Send your writing & scribble with a photo to [email protected], and we will write an interesting article based on your input.

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Breaking News, as the world changes…

In our world, WhatsOrb refuses to turn away from the changes in our society and environment which succeeds each other at a rapid pace.

For WhatsOrb, publishing on the environment is a priority. We give reporting on climate, nature, waste, lifestyle and sustainable solutions the prominence it deserves.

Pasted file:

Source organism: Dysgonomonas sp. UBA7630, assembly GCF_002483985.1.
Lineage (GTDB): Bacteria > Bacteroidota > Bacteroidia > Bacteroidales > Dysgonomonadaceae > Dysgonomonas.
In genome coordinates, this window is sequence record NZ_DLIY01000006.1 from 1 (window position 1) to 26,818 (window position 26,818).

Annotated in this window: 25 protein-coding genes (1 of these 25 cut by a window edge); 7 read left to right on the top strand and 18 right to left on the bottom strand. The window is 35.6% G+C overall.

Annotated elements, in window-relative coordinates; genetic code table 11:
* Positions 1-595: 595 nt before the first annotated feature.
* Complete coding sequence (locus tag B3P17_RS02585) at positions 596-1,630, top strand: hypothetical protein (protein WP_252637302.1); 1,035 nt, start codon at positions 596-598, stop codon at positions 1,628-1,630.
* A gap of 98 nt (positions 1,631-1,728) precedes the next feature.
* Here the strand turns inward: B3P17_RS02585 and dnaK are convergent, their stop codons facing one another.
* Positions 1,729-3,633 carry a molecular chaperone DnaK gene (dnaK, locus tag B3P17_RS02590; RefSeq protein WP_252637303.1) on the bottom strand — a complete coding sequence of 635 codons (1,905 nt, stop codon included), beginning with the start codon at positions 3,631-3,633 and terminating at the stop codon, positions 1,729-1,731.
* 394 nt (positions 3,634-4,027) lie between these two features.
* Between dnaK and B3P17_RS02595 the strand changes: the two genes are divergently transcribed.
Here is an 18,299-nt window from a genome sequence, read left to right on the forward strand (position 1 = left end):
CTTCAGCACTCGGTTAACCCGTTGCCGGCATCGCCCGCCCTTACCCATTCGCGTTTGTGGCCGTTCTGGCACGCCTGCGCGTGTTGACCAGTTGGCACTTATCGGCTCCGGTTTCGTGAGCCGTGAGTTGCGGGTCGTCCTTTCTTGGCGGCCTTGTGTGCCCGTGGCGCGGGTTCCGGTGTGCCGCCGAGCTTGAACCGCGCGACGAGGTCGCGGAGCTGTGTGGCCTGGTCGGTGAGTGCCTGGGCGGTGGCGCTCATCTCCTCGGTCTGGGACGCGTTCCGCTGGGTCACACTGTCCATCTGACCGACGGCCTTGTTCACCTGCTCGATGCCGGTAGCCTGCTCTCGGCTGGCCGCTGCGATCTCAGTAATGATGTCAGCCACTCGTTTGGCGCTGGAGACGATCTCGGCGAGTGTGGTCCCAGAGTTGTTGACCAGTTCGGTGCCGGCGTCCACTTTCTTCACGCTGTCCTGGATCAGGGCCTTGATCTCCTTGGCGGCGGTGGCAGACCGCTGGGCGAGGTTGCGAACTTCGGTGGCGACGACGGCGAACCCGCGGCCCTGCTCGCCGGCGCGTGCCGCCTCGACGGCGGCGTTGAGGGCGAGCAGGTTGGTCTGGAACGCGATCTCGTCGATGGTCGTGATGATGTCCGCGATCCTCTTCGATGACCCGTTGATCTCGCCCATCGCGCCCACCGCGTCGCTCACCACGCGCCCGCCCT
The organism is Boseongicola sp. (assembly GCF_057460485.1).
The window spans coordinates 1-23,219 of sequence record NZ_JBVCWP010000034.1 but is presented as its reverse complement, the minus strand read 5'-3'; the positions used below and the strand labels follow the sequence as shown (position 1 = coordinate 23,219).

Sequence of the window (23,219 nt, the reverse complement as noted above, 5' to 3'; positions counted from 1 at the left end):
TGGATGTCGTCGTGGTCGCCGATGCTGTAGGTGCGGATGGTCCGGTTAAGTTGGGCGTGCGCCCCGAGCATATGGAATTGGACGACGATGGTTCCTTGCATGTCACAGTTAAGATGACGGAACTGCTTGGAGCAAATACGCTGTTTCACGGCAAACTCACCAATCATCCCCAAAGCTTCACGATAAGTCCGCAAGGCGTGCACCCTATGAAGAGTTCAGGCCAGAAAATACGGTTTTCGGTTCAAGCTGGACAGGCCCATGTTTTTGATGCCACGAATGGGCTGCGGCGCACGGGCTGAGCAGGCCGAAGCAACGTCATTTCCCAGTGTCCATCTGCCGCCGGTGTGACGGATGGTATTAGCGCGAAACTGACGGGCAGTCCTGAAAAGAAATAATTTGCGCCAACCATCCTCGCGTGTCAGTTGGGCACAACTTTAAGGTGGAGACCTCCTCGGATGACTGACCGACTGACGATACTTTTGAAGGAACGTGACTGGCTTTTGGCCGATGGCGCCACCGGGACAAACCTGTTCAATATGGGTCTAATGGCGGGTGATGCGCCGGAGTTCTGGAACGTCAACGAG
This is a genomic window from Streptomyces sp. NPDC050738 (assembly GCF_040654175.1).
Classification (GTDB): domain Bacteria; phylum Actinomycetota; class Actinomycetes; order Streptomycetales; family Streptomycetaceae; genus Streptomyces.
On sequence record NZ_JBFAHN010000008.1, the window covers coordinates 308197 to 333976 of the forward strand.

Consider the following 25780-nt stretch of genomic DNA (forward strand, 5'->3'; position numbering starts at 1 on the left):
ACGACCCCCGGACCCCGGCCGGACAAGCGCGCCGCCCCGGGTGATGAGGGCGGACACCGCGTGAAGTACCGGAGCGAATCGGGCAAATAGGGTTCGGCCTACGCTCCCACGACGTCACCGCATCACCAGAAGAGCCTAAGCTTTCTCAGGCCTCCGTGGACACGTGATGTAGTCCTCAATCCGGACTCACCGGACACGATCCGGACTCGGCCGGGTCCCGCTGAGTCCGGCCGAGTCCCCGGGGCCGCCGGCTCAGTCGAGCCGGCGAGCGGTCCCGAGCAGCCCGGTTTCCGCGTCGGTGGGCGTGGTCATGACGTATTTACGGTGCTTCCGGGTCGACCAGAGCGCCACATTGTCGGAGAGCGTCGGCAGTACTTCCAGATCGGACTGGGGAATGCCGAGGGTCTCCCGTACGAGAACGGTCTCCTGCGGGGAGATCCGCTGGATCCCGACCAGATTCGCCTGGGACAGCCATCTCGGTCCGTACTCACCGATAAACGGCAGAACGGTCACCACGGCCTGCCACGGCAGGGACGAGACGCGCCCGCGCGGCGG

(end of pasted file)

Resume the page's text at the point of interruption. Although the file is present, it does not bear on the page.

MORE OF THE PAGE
At this turbulent time for ‘all’ species and our planet, we are determined to inform readers about threats, consequences and solutions based on facts, not on political prejudice or business interests.

WhatsOrb Breaking News will be published as soon as urgent events from around the world and startling sustainable innovations reach us.

If there is anything we should know and publish about, please send a note to: [email protected] or write your own story on: www.whatsorb.comthe only news site which gives you a ‘sustainable voice!’

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More like this:

Heatwaves: Nothing New! How To Protect Your Self